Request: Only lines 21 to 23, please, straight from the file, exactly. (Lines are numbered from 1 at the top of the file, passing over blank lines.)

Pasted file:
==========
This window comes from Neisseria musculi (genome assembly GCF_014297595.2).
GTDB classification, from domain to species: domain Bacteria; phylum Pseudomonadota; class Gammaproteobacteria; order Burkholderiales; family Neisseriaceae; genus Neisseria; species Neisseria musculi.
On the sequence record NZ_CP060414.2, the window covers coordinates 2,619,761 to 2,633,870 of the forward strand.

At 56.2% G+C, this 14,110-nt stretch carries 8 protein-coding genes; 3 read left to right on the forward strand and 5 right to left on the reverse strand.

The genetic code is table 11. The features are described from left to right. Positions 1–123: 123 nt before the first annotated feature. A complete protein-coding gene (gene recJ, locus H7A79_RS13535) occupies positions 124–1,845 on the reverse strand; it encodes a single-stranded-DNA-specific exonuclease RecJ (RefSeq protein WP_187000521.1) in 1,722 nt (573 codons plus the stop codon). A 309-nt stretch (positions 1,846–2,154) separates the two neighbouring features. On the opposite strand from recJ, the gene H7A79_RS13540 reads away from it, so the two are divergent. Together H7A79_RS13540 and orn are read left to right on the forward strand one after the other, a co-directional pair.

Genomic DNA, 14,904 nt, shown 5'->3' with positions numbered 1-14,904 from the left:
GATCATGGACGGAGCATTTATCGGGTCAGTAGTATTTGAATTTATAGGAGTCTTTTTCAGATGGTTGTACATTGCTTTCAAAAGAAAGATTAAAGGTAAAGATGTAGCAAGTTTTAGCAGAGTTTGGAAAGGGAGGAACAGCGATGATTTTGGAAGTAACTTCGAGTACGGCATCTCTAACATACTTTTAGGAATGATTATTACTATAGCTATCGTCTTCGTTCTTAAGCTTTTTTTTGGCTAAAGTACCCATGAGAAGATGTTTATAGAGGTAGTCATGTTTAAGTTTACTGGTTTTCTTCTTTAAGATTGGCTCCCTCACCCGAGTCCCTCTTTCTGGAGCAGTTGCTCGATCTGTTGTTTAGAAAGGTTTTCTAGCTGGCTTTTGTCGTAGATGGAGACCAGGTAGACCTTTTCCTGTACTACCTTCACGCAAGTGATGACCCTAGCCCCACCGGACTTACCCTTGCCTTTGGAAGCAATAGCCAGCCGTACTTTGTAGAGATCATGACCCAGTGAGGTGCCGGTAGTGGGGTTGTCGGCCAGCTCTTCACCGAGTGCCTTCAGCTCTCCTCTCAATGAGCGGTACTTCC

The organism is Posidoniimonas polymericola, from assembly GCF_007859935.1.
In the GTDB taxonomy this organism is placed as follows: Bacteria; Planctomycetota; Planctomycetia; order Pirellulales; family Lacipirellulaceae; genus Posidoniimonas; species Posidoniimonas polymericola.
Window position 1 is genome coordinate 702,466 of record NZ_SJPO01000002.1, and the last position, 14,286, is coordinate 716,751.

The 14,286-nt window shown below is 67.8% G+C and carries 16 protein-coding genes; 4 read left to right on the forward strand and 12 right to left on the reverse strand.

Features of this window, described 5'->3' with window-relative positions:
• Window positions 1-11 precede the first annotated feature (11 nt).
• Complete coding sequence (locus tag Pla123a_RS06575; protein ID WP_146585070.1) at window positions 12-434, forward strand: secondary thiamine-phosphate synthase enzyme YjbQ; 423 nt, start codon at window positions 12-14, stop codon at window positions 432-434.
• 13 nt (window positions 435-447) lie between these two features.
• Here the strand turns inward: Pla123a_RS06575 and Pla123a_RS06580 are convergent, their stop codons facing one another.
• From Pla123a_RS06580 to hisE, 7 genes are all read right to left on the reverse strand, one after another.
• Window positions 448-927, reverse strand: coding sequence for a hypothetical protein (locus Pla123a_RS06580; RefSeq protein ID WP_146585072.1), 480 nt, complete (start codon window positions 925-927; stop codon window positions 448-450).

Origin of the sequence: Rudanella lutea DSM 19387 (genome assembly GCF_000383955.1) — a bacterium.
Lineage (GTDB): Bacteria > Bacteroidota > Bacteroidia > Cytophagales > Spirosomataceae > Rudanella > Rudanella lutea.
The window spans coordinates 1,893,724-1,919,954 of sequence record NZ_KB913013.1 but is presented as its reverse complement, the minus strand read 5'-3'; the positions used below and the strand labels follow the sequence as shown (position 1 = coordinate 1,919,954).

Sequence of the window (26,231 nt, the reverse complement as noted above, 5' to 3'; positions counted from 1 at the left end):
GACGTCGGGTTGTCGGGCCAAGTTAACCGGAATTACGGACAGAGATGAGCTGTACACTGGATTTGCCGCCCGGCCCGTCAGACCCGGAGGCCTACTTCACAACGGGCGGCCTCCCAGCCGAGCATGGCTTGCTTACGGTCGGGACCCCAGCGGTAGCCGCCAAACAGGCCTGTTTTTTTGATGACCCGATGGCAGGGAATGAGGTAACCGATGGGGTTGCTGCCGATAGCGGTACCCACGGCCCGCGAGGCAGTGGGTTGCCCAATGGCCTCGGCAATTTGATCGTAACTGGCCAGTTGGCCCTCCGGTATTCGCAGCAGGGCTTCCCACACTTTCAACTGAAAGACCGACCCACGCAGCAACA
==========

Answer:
The window spans coordinates 1,893,724-1,919,954 of sequence record NZ_KB913013.1 but is presented as its reverse complement, the minus strand read 5'-3'; the positions used below and the strand labels follow the sequence as shown (position 1 = coordinate 1,919,954).

Sequence of the window (26,231 nt, the reverse complement as noted above, 5' to 3'; positions counted from 1 at the left end):
GACGTCGGGTTGTCGGGCCAAGTTAACCGGAATTACGGACAGAGATGAGCTGTACACTGGATTTGCCGCCCGGCCCGTCAGACCCGGAGGCCTACTTCACAACGGGCGGCCTCCCAGCCGAGCATGGCTTGCTTACGGTCGGGACCCCAGCGGTAGCCGCCAAACAGGCCTGTTTTTTTGATGACCCGATGGCAGGGAATGAGGTAACCGATGGGGTTGCTGCCGATAGCGGTACCCACGGCCCGCGAGGCAGTGGGTTGCCCAATGGCCTCGGCAATTTGATCGTAACTGGCCAGTTGGCCCTCCGGTATTCGCAGCAGGGCTTCCCACACTTTCAACTGAAAGACCGACCCACGCAGCAACA